While 95% of pituitary adenomas arise sporadically without a known inheritable predisposing mutation, in about 5% of the cases they can arise in a familial setting, either isolated (familial isolated pituitary adenoma or FIPA) or as part of a syndrome. FIPA is caused, in 15–30% of all kindreds, by inactivating mutations in the AIP gene, encoding a co-chaperone with a vast array of interacting partners and causing most commonly growth hormone excess. While the mechanisms linking AIP with pituitary tumorigenesis have not been fully understood, they are likely to involve several pathways, including the cAMP-dependent protein kinase A pathway via defective G inhibitory protein signalling or altered interaction with phosphodiesterases. The cAMP pathway is also affected by other conditions predisposing to pituitary tumours, including X-linked acrogigantism caused by duplications of the GPR101 gene, encoding an orphan G stimulatory protein-coupled receptor. Activating mosaic mutations in the GNAS gene, coding for the Gα stimulatory protein, cause McCune–Albright syndrome, while inactivating mutations in the regulatory type 1α subunit of protein kinase A represent the most frequent genetic cause of Carney complex, a syndromic condition with multi-organ manifestations also involving the pituitary gland. In this review, we discuss the genetic and molecular aspects of isolated and syndromic familial pituitary adenomas due to germline or mosaic mutations, including those secondary to AIP and GPR101 mutations, multiple endocrine neoplasia type 1 and 4, Carney complex, McCune–Albright syndrome, DICER1 syndrome and mutations in the SDHx genes underlying the association of familial paragangliomas and phaeochromocytomas with pituitary adenomas.
Miski Scerif, Tamás Füzesi, Julia D Thomas, Blerina Kola, Ashley B Grossman, Csaba Fekete and Márta Korbonits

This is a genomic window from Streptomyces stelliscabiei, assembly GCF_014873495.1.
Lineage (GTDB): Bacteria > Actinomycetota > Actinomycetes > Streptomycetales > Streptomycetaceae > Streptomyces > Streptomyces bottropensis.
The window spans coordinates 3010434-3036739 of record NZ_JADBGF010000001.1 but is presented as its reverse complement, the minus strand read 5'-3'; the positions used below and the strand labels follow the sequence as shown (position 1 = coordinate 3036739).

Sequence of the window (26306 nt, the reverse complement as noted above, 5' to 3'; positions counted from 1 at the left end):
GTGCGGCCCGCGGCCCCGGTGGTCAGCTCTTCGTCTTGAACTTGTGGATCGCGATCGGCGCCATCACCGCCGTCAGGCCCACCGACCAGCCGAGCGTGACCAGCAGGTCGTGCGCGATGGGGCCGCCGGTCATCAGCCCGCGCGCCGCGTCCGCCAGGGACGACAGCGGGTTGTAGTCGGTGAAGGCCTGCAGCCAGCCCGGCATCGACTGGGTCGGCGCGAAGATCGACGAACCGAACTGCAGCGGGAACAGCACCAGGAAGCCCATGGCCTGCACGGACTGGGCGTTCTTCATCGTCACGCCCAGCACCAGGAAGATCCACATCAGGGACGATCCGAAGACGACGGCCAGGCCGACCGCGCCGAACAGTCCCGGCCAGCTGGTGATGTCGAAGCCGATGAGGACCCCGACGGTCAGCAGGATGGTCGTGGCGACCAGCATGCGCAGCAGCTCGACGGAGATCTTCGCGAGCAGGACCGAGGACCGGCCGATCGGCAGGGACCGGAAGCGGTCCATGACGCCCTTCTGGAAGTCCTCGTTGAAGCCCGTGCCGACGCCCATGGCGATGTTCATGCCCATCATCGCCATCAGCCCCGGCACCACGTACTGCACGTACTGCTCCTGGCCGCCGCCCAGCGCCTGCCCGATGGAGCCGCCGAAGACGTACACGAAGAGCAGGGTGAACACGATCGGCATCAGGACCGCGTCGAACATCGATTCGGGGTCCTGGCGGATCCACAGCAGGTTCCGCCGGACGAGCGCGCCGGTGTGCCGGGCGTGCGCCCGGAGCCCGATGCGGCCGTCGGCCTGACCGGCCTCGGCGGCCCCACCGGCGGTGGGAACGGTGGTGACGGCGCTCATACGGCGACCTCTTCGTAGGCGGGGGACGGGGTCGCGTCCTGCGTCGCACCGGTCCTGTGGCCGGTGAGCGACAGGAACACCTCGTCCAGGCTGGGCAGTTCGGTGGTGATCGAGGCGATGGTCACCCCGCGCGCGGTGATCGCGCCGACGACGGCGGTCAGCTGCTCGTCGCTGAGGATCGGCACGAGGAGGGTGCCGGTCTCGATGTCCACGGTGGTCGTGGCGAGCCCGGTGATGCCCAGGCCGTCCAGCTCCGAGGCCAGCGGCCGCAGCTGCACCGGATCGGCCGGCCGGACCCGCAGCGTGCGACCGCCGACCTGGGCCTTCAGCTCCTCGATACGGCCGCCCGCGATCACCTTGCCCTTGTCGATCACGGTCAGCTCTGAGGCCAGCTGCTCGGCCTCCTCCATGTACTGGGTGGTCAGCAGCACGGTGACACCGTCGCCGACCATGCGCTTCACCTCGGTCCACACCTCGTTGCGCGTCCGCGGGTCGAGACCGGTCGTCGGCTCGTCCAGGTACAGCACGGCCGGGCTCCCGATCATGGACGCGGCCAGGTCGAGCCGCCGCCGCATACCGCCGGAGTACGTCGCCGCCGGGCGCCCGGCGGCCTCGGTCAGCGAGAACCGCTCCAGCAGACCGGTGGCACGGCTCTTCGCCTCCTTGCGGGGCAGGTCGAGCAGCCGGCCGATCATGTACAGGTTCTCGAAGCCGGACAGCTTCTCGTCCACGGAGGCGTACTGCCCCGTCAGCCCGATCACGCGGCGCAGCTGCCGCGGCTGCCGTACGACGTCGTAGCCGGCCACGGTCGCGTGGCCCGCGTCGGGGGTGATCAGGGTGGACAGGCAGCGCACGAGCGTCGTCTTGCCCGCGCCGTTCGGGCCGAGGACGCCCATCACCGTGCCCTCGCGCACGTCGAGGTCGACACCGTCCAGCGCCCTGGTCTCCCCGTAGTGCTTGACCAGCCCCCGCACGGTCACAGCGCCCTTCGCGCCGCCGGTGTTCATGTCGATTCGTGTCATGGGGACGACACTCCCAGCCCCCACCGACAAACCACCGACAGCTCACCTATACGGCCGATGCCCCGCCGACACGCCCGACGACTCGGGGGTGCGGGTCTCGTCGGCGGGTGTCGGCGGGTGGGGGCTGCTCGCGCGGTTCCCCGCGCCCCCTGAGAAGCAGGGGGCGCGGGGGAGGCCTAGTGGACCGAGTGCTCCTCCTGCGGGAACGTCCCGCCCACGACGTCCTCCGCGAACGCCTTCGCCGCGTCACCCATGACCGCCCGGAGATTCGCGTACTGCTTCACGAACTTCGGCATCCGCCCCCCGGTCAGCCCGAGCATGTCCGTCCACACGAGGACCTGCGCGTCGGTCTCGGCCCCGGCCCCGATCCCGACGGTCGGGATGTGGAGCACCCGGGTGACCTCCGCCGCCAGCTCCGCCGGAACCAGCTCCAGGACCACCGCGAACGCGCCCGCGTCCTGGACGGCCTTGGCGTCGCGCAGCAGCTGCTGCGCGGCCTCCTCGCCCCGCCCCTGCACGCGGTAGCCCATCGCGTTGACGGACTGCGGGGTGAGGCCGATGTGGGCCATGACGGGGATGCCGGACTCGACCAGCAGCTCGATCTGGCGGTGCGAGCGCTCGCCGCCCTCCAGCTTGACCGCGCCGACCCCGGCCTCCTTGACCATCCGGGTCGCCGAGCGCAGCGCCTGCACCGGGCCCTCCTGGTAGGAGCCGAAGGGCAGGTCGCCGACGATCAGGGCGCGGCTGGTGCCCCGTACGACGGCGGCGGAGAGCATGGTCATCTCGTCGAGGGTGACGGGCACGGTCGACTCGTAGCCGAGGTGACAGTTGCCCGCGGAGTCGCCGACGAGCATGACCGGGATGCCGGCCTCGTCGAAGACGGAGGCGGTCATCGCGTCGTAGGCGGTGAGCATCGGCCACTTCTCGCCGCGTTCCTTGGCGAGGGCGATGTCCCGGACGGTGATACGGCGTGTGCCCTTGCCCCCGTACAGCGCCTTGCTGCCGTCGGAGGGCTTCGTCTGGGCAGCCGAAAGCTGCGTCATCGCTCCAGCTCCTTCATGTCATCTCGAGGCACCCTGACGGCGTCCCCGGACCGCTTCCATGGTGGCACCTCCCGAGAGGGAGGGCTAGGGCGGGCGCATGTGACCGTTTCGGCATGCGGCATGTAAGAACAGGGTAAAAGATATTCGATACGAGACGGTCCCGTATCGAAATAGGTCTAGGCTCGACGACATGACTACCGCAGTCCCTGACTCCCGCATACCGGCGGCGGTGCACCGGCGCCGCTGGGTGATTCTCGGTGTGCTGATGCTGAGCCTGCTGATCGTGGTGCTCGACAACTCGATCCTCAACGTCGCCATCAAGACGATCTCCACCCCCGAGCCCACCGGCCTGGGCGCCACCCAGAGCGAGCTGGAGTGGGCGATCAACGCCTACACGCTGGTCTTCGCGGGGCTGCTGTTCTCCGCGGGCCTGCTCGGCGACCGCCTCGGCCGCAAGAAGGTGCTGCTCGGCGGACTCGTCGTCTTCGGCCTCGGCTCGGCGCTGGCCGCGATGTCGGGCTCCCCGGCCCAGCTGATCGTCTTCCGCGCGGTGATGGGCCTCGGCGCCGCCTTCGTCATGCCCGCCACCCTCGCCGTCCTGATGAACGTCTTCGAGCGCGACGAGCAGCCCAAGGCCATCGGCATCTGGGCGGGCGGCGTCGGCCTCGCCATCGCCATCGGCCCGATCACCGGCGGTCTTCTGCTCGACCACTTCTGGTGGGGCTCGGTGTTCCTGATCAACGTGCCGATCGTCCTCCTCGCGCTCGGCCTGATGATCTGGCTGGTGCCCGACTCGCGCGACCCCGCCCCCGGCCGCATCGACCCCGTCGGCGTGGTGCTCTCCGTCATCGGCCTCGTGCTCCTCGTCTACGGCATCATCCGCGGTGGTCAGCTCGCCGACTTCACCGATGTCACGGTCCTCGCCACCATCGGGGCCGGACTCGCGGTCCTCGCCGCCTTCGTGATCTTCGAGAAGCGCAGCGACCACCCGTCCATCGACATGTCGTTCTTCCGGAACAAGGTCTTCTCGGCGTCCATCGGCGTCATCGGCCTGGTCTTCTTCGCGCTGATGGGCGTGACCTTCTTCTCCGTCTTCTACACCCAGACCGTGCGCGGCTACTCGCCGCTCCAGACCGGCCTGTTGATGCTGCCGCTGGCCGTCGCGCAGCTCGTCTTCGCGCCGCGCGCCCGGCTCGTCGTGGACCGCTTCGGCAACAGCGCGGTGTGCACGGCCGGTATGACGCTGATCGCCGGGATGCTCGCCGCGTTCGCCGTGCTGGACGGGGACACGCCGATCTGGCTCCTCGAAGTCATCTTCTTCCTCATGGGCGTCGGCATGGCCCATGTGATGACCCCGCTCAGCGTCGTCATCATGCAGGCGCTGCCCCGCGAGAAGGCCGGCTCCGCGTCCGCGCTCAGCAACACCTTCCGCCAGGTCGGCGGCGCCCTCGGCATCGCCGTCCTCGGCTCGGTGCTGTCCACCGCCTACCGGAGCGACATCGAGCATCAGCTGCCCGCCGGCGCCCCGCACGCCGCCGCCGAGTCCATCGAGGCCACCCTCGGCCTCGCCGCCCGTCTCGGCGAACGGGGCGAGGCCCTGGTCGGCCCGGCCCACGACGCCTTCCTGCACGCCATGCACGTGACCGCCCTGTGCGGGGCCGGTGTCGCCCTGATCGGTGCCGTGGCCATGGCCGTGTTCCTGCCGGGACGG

AMP-activated protein kinase (AMPK), a regulator of cellular and systemic energy homeostasis, can be influenced by several hormones. Tissue-specific alteration of AMPK activity by glucocorticoids may explain the increase in appetite, the accumulation of lipids in adipose tissues, and the detrimental cardiac effects of Cushing's syndrome. Endocannabinoids are known to mediate the effects of various hormones and to influence AMPK activity. Cannabinoids have central orexigenic and direct peripheral metabolic effects via the cannabinoid receptor type 1 (CB1). In our preliminary experiments, WT mice received implants of a corticosterone-containing pellet to establish a mouse model of Cushing's syndrome. Subsequently, WT and Cb1 (Cnr1)-knockout (CB1-KO) littermates were treated with corticosterone and AMPK activity in the hypothalamus, various adipose tissues, liver and cardiac tissue was measured. Corticosterone-treated CB1-KO mice showed a lack of weight gain and of increase in hypothalamic and hepatic AMPK activity. In adipose tissues, baseline AMPK activity was higher in CB1-KO mice, but a glucocorticoid-induced drop was observed, similar to that observed in WT mice. Cardiac AMPK levels were reduced in CB1-KO mice, but while WT mice showed significantly reduced AMPK activity following glucocorticoid treatment, CB1-KO mice showed a paradoxical increase. Our findings indicate the importance of the CB1 receptor in the central orexigenic effect of glucocorticoid-induced activation of hypothalamic AMPK activity. In the periphery adipose tissues, changes may occur independently of the CB1 receptor, but the receptor appears to alter the responsiveness of the liver and myocardial tissues to glucocorticoids. In conclusion, our data suggest that an intact cannabinoid pathway is required for the full metabolic effects of chronic glucocorticoid excess.